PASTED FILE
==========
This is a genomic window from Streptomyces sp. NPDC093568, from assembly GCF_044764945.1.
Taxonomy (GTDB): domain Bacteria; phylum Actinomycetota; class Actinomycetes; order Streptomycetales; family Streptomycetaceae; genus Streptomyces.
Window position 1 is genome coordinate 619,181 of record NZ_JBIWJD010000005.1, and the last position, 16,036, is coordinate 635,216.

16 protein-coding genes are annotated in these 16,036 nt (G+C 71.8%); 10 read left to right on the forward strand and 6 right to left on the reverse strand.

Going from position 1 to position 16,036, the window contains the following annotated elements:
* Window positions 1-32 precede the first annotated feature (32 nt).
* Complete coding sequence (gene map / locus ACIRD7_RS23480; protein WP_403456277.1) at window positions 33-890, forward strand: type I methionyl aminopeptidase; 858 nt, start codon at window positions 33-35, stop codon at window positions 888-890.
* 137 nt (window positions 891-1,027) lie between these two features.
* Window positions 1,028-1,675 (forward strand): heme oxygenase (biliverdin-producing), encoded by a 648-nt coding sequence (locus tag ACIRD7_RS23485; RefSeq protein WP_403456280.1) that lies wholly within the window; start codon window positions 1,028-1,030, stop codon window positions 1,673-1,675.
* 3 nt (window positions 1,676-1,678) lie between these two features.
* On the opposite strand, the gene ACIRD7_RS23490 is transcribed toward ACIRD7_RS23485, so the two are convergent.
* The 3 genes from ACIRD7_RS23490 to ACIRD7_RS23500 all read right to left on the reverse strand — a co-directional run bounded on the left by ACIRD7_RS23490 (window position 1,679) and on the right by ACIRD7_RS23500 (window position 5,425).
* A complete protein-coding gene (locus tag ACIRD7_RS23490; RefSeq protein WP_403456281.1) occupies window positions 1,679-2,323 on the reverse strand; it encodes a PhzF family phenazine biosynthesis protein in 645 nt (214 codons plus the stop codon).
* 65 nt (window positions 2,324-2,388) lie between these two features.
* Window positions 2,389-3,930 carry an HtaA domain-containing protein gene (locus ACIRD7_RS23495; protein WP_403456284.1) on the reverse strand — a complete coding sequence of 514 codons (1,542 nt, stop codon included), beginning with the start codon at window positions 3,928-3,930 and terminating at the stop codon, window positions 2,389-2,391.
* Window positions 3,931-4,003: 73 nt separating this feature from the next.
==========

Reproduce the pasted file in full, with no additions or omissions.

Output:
This is a genomic window from Streptomyces sp. NPDC093568, from assembly GCF_044764945.1.
Taxonomy (GTDB): domain Bacteria; phylum Actinomycetota; class Actinomycetes; order Streptomycetales; family Streptomycetaceae; genus Streptomyces.
Window position 1 is genome coordinate 619,181 of record NZ_JBIWJD010000005.1, and the last position, 16,036, is coordinate 635,216.

16 protein-coding genes are annotated in these 16,036 nt (G+C 71.8%); 10 read left to right on the forward strand and 6 right to left on the reverse strand.

Going from position 1 to position 16,036, the window contains the following annotated elements:
* Window positions 1-32 precede the first annotated feature (32 nt).
* Complete coding sequence (gene map / locus ACIRD7_RS23480; protein WP_403456277.1) at window positions 33-890, forward strand: type I methionyl aminopeptidase; 858 nt, start codon at window positions 33-35, stop codon at window positions 888-890.
* 137 nt (window positions 891-1,027) lie between these two features.
* Window positions 1,028-1,675 (forward strand): heme oxygenase (biliverdin-producing), encoded by a 648-nt coding sequence (locus tag ACIRD7_RS23485; RefSeq protein WP_403456280.1) that lies wholly within the window; start codon window positions 1,028-1,030, stop codon window positions 1,673-1,675.
* 3 nt (window positions 1,676-1,678) lie between these two features.
* On the opposite strand, the gene ACIRD7_RS23490 is transcribed toward ACIRD7_RS23485, so the two are convergent.
* The 3 genes from ACIRD7_RS23490 to ACIRD7_RS23500 all read right to left on the reverse strand — a co-directional run bounded on the left by ACIRD7_RS23490 (window position 1,679) and on the right by ACIRD7_RS23500 (window position 5,425).
* A complete protein-coding gene (locus tag ACIRD7_RS23490; RefSeq protein WP_403456281.1) occupies window positions 1,679-2,323 on the reverse strand; it encodes a PhzF family phenazine biosynthesis protein in 645 nt (214 codons plus the stop codon).
* 65 nt (window positions 2,324-2,388) lie between these two features.
* Window positions 2,389-3,930 carry an HtaA domain-containing protein gene (locus ACIRD7_RS23495; protein WP_403456284.1) on the reverse strand — a complete coding sequence of 514 codons (1,542 nt, stop codon included), beginning with the start codon at window positions 3,928-3,930 and terminating at the stop codon, window positions 2,389-2,391.
* Window positions 3,931-4,003: 73 nt separating this feature from the next.